Crime Group Behind ‘Petya’ Ransomware Resurfaces to Distance Itself From This Week’s Global Cyberattacks – Gizmodo
Janus Cybercrime Solutions, the author of Petya—the ransomware initially attributed with Tuesday’s global cyberattacks—resurfaced on Twitter late Wednesday, seemingly offering to help those whose files can no longer be recovered.
The altruistic gesture, even if it does prove fruitless, is uncharacteristic of the criminal syndicate that launched an underworld enterprise by placing powerful exploits in the hands of others to deploy as they see fit. It may also simply indicate that Janus would prefer not to be tagged with the spread of “NotPetya”—so named by Kaspersky Lab, which has itself sought to differentiate between Janus’ ransomware and that which worked havoc across Europe this week.
There’s consensus now among malware experts that NotPetya is actually a wiper—malware designed to inflict permanent damage—not ransomware like Petya, which gave its victims’ the option of recovering their data for a price.
The earliest analysis of this was offered on Tuesday by security researcher the grugq, who wrote: “The superficial resemblance to Petya is only skin deep. Although there is significant code sharing, the real Petya was a criminal enterprise for making money. This is definitely not designed to make money. This is designed to spread fast and cause damage, with a plausibly deniable cover of ‘ransomware.’”
In a tweet late Wednesday, the public face of Janus came to life after seven months of silence, suggesting that files locked by NotPetya might be recovered using a Janus private key. At time of writing, they’ve yet to elaborate any further.
In early 2016, Janus launched a darknet website based on a black-market business model called Ransomware-as-a-Service (RaaS). Simply put, they offered other criminals access to a sophisticated ransomware-distribution platform. Its customers, after paying a nominal registration fee, could use the platform and in exchange Janus received a cut of all ransom paid. The customers tracked infection rates via a simple web interface, which also allowed them to adjust the ransom amounts. Janus, which has presented itself as a “professional cybercriminal” organization, even offered technical support, mitigating bug reports and fielding requests for new features to its beta platform.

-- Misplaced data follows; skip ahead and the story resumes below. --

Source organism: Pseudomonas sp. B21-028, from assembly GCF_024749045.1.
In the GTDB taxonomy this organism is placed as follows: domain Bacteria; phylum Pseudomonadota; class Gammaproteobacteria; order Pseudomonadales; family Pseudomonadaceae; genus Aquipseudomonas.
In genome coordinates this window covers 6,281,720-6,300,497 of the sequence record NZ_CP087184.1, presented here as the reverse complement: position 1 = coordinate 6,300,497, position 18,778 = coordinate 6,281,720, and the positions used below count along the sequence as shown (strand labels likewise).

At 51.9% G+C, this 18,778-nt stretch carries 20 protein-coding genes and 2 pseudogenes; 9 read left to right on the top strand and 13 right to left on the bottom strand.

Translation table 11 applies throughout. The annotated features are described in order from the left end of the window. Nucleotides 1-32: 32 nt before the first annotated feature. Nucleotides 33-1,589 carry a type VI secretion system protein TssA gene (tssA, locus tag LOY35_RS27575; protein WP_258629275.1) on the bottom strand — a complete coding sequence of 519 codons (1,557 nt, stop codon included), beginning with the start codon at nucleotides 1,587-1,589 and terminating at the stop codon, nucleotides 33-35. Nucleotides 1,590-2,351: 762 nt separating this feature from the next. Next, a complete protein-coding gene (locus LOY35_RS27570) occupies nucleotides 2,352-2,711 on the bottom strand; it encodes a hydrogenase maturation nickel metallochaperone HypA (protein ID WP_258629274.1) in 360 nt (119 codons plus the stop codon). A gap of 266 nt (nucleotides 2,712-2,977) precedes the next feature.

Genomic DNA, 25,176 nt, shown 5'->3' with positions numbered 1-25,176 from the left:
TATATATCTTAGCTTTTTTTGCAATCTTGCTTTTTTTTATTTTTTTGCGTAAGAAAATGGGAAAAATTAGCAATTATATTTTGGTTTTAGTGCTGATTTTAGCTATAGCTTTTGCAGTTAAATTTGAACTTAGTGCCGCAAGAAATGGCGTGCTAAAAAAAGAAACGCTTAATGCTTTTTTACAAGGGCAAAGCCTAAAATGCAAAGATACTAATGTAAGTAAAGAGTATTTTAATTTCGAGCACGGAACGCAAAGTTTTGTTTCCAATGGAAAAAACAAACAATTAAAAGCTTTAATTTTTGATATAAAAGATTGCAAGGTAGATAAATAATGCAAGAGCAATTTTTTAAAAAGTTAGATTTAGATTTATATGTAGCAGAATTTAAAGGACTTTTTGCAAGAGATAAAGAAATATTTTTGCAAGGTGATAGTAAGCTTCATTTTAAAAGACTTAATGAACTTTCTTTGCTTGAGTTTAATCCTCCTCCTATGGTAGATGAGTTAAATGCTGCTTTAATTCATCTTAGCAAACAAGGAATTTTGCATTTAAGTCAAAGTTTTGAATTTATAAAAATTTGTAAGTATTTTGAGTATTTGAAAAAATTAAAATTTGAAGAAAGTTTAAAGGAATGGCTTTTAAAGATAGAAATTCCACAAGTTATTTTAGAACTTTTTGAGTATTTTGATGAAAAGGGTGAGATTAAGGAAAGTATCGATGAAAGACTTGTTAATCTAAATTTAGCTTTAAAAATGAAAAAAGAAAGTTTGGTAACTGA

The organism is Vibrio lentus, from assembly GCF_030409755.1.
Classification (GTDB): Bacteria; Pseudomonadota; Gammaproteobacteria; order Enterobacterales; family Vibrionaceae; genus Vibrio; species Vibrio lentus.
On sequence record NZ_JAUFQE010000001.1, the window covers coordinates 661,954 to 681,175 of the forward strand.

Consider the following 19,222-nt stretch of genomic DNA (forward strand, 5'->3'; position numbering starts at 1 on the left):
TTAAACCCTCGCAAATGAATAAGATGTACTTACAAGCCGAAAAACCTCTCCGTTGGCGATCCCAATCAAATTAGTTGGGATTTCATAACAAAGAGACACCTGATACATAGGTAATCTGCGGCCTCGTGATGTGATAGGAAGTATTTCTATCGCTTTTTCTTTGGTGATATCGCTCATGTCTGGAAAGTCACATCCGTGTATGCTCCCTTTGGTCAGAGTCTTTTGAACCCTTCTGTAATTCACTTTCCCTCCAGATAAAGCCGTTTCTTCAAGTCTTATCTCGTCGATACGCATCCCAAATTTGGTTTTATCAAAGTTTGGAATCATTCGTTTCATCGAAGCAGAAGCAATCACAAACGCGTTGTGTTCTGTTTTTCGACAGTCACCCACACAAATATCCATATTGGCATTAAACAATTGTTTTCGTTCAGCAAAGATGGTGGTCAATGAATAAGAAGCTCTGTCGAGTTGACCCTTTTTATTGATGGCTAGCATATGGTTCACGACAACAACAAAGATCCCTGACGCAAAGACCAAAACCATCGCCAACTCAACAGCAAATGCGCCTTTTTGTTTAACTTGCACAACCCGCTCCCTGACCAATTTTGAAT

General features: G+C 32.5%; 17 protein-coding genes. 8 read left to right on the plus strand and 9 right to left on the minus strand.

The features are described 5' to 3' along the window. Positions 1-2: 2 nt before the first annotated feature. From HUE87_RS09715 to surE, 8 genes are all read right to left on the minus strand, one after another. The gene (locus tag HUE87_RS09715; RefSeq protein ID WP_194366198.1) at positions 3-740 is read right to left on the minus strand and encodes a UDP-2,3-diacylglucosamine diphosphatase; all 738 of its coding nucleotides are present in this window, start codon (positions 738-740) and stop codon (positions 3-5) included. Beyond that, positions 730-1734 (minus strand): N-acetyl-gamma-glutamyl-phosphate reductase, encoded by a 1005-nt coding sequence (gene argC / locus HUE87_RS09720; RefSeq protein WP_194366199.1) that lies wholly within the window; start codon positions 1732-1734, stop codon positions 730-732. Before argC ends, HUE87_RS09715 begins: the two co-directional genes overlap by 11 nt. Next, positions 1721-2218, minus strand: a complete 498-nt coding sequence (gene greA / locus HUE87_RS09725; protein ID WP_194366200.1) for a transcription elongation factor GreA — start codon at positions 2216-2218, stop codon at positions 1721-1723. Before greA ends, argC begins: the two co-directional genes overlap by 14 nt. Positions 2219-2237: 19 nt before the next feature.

The revenue model was designed specifically to benefit customers who pulled in the most ransom payments. Those who collected fewer that 5 bitcoin in ransom per week, for example, received only a 25 percent cut, while those collecting more than 125 bitcoin received an 85 percent share.
In the past, RaaS dealers mostly limited commercial access to ransomware that exploited well-known and widely-patched vulnerabilities. Janus, however, wasn’t fucking around. The group is fairly unique in that its product was sophisticated and, at the time, still very much effective.
Petya, the malware which was not behind Tuesday’s outbreak—despite widespread reports of this in the media—only made up half of Janus’ payload.
Unlike most ransomware, which leaves the operating system intact while encrypting individual files, Petya encrypts entire portions of its victim’s hard drive. Petya, instead, replaces the computer’s Master Boot Record, locking the user out of the operating system. The Master File Table is then encrypted leaving the computer unable to locate any of the victim’s files. The user is offered a unique code which can be entered into a decryption website in order to submit a payment. The instructions are always offered in clear and concise terms—the more complex the process, the fewer payments will be received.
Once Petya is downloaded—in the past, it was distributed by emails with the help of a spambot—the user is prompted to give the malware user account control. If the user clicks “Yes,” Petya initiates and the aforementioned process begins. If they click “No” instead, backup malware, known as Mischa, executes. This malware is of the more typical variety and encrypts individual files before prompting the victim with payment instructions from inside the operating system.